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Court of Appeal, Fourth District, Division 3, California.

ATLANTIC MUTUAL INSURANCE COMPANY and Centennial Insurance Company, Plaintiffs and Respondents, v. The TRAVELERS INSURANCE COMPANY, Defendant and Appellant.

Civ. 30296.

Decided: October 12, 1983

John E. Ford, Irvine, for defendant and appellant. Callahan, McCune & Willis and Douglas C. Sohn, Tustin, for plaintiffs and respondents.


Atlantic Mutual Insurance Company and Centennial Insurance Company (“Atlantic Companies”) defended their insureds, Roger Miller Chevrolet (“Miller”) and Tommy Ayres Chevrolet (“Ayres”), in two wrongful death actions arising out of an automobile accident.   Atlantic Companies filed an action for declaratory relief against The Travelers Insurance Company (“Travelers”), Ayres' insurer at the time the allegedly defective vehicle involved in the accident was sold and repaired.   The court ordered Travelers to pay Atlantic Companies half of the settlement reached in the wrongful death actions, plus half of the attorney's fees incurred by Atlantic Companies in defending Miller and Ayres.

 Travelers insured Ayres against bodily injury liability in the form of a garagekeeper's policy from December 1, 1971 to December 1, 1974.   This policy covered “bodily injury ․ caused by an occurrence and arising out of the business operations hazard.” 1  “Occurrence” is defined as “an accident, including injurious exposure to conditions, which results, during the policy period, in bodily injury or property damage neither expected nor intended from the standpoint of the Insured.”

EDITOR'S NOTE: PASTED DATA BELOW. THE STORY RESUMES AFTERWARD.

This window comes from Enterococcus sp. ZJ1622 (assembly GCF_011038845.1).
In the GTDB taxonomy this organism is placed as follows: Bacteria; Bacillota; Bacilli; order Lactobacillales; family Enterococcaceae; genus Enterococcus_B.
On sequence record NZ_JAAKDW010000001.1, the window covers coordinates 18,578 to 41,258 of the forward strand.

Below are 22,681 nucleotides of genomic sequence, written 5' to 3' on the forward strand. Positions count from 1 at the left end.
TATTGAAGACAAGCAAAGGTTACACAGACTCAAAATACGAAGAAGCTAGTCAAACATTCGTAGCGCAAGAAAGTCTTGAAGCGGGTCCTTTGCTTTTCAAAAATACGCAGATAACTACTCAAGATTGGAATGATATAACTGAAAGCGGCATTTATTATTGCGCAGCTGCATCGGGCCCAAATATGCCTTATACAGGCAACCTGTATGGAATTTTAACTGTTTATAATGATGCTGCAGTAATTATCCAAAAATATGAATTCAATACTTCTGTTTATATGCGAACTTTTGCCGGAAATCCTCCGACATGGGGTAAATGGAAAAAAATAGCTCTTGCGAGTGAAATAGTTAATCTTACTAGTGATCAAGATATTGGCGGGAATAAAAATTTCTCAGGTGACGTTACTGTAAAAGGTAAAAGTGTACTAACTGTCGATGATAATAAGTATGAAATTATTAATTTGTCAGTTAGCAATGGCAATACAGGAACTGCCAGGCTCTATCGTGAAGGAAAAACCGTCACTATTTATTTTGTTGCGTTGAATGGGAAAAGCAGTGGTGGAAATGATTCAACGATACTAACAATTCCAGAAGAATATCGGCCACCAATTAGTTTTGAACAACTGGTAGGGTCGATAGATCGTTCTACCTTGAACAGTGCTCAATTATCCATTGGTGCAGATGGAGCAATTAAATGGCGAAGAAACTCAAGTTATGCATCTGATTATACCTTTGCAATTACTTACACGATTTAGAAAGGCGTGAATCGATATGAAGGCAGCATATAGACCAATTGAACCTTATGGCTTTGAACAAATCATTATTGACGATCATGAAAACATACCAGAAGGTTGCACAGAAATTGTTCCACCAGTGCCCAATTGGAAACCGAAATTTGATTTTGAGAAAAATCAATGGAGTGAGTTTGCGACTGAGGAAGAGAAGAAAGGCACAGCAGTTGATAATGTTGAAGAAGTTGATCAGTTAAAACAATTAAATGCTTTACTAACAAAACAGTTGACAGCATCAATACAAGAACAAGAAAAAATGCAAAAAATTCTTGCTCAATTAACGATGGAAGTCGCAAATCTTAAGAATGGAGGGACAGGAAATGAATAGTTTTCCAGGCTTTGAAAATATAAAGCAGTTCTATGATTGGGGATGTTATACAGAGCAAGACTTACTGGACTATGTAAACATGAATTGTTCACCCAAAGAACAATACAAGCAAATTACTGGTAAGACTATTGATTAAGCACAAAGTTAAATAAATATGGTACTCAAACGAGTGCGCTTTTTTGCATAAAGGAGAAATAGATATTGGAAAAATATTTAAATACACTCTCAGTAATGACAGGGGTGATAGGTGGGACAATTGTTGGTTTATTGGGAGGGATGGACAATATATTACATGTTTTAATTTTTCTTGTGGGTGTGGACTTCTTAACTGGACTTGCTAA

On December 1, 1974, Atlantic Companies issued a garagekeeper's policy to Ayres which specifically excluded coverage for “[f]aulty workmanship or materials in the making of repairs or adjustments.”   Ayres later sold its business to Miller, and Atlantic Companies transferred coverage under its policy accordingly.

During Travelers' policy period Ayres both sold and repaired the fuel system of the vehicle involved in the accident.   The accident occurred during Atlantic Companies' policy period.   Atlantic Companies tendered Ayres' and Miller's defense to Travelers when discovery in the ensuing wrongful death actions revealed a basis of recovery was Ayres' allegedly defective repairs to the fuel system.   Travelers declined to defend its former insureds and Atlantic Companies filed this declaratory relief action.

The primary issue before the trial court (and on appeal) was whether Travelers' policy covered an event which occurred subsequent to its policy period but was caused by conduct during the time the policy was in effect.

The court found Sylla v. United States Fidelity and Guaranty Co. (1976) 54 Cal.App.3d 895, 127 Cal.Rptr. 38 2 binding.   Although recognizing Sylla mandated that Travelers was liable for the entire bill, the court found the fairest solution was for both companies to “share the burden equally” and entered judgment accordingly.   Travelers alone appeals.